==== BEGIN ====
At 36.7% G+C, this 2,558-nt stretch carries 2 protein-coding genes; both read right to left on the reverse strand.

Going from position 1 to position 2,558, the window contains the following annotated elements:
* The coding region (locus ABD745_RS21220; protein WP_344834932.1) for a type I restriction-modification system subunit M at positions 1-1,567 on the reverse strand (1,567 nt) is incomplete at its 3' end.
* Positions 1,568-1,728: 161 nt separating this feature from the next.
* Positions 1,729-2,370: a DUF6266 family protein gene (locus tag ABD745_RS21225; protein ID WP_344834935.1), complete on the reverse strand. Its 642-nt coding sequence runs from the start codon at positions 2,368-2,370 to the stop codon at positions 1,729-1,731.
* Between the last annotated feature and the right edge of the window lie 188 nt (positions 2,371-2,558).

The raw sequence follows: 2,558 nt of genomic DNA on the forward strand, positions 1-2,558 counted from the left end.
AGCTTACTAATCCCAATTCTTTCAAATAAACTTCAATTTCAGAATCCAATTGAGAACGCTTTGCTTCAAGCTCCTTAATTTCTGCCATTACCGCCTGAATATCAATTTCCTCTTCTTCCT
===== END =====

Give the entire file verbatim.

At 36.7% G+C, this 2,558-nt stretch carries 2 protein-coding genes; both read right to left on the reverse strand.

Going from position 1 to position 2,558, the window contains the following annotated elements:
* The coding region (locus ABD745_RS21220; protein WP_344834932.1) for a type I restriction-modification system subunit M at positions 1-1,567 on the reverse strand (1,567 nt) is incomplete at its 3' end.
* Positions 1,568-1,728: 161 nt separating this feature from the next.
* Positions 1,729-2,370: a DUF6266 family protein gene (locus tag ABD745_RS21225; protein ID WP_344834935.1), complete on the reverse strand. Its 642-nt coding sequence runs from the start codon at positions 2,368-2,370 to the stop codon at positions 1,729-1,731.
* Between the last annotated feature and the right edge of the window lie 188 nt (positions 2,371-2,558).

The raw sequence follows: 2,558 nt of genomic DNA on the forward strand, positions 1-2,558 counted from the left end.
AGCTTACTAATCCCAATTCTTTCAAATAAACTTCAATTTCAGAATCCAATTGAGAACGCTTTGCTTCAAGCTCCTTAATTTCTGCCATTACCGCCTGAATATCAATTTCCTCTTCTTCCT